Lee is one of the United States’ most well-respected military leaders, but he was also a dedicated educator who, in August 1865, only four months after the end of the Civil War, became president of Washington College in Virginia. The world of higher learning gave him what he wanted and needed –...
Lee is one of the United States’ most well-respected military leaders, but he was also a dedicated educator who, in August 1865, only four months after the end of the Civil War, became president of Washington College in Virginia. The world of higher learning gave him what he wanted and needed – a role in rebuilding the South and creating competently trained professionals. By stressing the classics such as Latin and Greek (as well as writing and the sciences) to students such as R.C. Morrison, Lee felt he could achieve this goal. Within his first three years, he was on his way to rebuilding the South through higher learning. He tripled the school’s faculty, grew the student body from 50 to 400 members, and bolstered its financial situation through fundraising.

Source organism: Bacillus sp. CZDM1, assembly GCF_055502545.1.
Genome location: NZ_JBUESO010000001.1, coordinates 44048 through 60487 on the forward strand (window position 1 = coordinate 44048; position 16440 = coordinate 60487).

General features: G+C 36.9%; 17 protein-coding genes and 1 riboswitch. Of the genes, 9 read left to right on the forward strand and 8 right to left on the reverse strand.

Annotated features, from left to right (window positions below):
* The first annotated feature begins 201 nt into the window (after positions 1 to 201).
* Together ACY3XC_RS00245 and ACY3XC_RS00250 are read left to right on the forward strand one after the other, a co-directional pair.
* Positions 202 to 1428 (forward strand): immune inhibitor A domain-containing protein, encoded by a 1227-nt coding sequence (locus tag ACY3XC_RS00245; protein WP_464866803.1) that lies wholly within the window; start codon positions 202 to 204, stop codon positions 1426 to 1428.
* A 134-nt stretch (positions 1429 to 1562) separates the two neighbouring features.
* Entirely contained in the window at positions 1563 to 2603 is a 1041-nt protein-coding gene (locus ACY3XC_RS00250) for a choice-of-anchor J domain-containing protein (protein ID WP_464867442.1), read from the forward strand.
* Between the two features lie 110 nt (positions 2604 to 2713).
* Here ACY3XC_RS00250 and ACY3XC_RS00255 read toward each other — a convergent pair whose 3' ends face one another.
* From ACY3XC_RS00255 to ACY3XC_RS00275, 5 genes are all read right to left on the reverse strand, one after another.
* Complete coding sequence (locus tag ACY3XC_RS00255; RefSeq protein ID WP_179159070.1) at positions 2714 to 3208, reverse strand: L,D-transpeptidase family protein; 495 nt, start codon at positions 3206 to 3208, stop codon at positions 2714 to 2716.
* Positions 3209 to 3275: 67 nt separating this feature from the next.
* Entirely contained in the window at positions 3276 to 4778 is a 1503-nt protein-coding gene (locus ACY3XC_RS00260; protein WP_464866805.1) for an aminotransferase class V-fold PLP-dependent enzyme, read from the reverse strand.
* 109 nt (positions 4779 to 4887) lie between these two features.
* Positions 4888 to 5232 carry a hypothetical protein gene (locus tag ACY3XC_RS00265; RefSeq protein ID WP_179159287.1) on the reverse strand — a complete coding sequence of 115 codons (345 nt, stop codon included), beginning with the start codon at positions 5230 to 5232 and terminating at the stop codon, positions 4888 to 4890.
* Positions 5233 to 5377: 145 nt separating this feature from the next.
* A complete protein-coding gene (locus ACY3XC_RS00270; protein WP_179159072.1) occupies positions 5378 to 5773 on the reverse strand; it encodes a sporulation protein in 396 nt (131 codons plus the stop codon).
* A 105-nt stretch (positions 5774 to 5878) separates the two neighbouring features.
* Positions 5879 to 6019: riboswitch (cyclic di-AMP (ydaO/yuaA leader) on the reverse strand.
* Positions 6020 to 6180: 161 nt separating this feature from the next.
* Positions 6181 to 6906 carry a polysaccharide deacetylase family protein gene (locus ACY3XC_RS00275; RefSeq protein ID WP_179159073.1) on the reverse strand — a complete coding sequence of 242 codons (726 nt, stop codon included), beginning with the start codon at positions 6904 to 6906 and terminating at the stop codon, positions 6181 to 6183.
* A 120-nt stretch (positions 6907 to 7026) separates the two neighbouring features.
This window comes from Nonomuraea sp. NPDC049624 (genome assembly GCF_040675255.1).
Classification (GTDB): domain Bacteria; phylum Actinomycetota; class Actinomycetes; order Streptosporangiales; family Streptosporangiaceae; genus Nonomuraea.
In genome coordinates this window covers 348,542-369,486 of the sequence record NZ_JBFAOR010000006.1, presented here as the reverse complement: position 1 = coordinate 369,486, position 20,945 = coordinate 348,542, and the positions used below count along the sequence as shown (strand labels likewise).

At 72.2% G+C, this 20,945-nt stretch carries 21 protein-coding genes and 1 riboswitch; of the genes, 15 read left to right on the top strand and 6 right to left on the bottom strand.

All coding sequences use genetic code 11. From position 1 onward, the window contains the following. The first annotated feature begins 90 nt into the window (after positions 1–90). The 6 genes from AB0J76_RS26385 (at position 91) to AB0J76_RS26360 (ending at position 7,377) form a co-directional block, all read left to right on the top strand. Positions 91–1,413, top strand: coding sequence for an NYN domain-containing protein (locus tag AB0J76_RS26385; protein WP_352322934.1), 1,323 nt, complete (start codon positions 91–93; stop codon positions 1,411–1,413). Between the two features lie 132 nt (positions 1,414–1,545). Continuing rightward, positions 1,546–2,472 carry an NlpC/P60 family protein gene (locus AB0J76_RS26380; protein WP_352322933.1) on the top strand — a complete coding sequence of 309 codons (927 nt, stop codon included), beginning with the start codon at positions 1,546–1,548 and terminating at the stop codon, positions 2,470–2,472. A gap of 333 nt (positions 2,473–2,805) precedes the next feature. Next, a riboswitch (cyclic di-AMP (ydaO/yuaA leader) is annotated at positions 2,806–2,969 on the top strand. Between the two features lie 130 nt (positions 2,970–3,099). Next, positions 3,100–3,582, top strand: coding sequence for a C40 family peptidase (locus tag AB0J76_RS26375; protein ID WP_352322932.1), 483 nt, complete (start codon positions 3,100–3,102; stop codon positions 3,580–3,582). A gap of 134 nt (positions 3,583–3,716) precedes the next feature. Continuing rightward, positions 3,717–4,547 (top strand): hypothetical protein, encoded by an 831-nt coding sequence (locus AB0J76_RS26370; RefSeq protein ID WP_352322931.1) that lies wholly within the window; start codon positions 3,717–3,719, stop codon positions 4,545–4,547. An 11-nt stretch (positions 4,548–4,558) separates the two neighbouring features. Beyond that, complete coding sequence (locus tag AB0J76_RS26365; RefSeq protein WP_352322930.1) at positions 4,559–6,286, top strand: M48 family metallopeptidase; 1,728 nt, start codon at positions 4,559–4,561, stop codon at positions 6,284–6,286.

Document signed, as President of Washington College, Lexington, Va., February 1, 1866, being a report card for student R.C. Morrison. Morrison received grades and class standings in five courses, including Latin, Greek, Physical Science, Mathematics, and English Composition, in all of which he ranked in the top 10% in his class. Morrison went on to serve as Washington College’s Assistant Professor of Modern Languages. In 1870 he became full Professor of Latin and Greek at Oakland College in Mississippi, and spent his entire career in academia. As for Lee, when he died the college was renamed Washington and Lee College, the name, as Washington and Lee University, it retains to this day. Robert E. Lee, starting with 50 students, would today see over 4,000 matriculating there.
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